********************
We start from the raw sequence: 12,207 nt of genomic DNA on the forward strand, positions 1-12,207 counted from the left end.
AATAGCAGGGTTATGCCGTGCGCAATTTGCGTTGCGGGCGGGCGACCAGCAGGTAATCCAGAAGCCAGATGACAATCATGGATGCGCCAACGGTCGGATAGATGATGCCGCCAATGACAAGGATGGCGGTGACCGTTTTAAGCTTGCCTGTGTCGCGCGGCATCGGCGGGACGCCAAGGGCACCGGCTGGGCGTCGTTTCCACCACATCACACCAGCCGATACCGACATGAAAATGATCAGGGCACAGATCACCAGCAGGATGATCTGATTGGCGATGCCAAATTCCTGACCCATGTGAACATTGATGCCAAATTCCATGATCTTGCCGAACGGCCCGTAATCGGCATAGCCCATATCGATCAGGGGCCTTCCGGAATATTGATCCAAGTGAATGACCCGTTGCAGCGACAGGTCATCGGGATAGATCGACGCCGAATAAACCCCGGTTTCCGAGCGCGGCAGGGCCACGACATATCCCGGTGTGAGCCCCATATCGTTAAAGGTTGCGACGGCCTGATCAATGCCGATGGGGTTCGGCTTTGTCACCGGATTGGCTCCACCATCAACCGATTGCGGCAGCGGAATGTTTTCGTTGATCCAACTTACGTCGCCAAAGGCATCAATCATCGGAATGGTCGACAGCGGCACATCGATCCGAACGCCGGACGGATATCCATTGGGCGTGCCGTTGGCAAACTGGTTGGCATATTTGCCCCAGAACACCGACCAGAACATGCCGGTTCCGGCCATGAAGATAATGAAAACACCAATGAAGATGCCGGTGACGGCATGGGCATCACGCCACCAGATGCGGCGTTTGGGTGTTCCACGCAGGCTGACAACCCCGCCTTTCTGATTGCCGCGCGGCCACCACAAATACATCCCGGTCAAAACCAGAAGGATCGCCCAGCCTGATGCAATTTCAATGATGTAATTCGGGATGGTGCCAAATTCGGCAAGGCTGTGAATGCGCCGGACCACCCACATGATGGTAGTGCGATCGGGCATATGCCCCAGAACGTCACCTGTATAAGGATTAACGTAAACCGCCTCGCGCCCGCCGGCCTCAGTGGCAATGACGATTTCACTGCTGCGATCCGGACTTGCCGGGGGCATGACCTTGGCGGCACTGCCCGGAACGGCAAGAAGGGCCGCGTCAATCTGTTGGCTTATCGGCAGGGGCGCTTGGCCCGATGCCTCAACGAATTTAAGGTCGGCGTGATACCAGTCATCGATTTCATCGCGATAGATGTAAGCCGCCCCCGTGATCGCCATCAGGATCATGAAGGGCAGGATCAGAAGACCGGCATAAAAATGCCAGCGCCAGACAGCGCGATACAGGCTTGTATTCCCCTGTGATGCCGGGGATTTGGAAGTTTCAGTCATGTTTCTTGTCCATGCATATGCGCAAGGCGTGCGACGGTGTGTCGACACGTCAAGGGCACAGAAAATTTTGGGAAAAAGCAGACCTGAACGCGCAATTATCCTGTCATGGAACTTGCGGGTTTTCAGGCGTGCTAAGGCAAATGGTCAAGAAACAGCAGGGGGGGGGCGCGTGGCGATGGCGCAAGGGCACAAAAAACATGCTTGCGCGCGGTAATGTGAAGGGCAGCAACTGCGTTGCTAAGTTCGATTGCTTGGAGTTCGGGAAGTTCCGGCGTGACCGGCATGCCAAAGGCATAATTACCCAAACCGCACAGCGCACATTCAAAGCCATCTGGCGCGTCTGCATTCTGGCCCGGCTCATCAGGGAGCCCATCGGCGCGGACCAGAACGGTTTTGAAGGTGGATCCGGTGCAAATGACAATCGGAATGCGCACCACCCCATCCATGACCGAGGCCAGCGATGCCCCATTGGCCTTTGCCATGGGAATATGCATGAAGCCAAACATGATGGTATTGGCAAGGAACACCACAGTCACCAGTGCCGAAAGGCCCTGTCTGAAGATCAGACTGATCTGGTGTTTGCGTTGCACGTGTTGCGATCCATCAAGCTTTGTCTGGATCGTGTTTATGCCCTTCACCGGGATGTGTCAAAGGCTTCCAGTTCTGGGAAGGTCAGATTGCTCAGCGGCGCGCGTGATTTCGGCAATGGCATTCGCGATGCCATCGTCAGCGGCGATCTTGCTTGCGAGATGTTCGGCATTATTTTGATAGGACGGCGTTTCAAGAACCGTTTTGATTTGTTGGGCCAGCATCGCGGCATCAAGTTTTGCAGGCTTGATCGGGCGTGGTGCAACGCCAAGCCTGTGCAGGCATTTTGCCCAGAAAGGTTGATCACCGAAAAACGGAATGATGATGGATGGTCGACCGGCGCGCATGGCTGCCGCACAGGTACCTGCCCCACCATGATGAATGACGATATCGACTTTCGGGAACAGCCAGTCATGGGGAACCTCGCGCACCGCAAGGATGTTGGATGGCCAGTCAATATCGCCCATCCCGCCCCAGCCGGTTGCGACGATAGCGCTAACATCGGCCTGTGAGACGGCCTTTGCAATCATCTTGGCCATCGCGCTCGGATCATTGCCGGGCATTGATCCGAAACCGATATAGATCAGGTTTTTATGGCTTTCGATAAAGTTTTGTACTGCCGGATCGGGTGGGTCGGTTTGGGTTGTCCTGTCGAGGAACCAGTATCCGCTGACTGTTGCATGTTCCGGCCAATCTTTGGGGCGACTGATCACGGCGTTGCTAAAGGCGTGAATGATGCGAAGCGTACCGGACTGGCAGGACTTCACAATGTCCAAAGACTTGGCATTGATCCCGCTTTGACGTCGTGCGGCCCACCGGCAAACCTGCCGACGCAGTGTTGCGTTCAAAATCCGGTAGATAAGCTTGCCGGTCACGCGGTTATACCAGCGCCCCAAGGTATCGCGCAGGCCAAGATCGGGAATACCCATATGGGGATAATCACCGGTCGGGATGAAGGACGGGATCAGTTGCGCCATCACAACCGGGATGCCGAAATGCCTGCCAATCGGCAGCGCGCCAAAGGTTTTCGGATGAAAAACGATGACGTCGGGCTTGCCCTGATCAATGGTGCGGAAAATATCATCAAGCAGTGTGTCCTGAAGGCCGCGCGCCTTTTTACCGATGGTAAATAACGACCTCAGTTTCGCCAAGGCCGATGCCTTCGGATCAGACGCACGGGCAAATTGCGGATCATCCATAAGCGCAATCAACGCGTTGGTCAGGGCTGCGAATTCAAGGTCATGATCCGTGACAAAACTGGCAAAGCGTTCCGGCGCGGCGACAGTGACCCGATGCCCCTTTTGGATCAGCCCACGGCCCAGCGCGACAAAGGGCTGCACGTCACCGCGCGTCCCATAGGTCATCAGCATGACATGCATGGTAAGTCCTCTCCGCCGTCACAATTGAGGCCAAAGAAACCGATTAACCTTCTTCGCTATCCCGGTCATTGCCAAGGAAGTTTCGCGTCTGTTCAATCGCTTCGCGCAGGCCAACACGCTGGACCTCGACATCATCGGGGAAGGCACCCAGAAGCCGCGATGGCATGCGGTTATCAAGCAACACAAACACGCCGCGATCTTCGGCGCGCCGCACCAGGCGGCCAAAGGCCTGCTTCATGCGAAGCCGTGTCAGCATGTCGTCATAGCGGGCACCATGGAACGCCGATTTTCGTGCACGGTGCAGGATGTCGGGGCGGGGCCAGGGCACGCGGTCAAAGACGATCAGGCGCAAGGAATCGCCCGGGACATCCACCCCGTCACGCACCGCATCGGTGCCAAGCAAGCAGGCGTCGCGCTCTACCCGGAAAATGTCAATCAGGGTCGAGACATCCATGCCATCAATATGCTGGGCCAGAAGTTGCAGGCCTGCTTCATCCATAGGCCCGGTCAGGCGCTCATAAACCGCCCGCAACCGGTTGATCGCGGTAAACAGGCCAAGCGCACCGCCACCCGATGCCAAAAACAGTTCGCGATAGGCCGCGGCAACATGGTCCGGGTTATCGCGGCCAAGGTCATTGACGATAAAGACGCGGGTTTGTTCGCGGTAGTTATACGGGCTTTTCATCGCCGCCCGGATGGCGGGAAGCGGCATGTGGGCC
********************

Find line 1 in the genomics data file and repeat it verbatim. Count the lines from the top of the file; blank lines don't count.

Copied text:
We start from the raw sequence: 12,207 nt of genomic DNA on the forward strand, positions 1-12,207 counted from the left end.